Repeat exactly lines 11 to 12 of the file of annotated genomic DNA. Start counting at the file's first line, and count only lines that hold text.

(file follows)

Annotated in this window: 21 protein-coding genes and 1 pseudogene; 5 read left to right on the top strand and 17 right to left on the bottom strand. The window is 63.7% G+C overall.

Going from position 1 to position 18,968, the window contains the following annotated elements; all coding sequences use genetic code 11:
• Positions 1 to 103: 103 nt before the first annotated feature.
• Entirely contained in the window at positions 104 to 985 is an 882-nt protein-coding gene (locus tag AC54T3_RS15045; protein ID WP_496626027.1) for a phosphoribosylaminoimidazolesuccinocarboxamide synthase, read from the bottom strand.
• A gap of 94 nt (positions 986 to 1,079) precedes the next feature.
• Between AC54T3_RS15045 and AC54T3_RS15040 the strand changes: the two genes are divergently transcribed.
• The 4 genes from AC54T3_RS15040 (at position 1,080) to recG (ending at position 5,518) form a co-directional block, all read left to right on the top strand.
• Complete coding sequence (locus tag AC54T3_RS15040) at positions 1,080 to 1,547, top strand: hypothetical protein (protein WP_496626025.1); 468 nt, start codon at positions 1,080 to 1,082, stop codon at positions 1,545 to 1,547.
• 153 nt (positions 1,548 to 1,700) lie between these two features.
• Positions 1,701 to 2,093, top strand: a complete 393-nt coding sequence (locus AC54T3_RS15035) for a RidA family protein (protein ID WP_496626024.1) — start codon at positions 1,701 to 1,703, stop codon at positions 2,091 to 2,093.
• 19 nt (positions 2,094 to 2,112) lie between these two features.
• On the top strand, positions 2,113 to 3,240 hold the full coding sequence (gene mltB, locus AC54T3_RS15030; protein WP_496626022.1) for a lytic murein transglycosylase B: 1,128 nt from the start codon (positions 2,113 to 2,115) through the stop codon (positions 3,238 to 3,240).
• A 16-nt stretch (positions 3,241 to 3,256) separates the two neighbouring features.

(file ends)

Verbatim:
• 19 nt (positions 2,094 to 2,112) lie between these two features.
• On the top strand, positions 2,113 to 3,240 hold the full coding sequence (gene mltB, locus AC54T3_RS15030; protein WP_496626022.1) for a lytic murein transglycosylase B: 1,128 nt from the start codon (positions 2,113 to 2,115) through the stop codon (positions 3,238 to 3,240).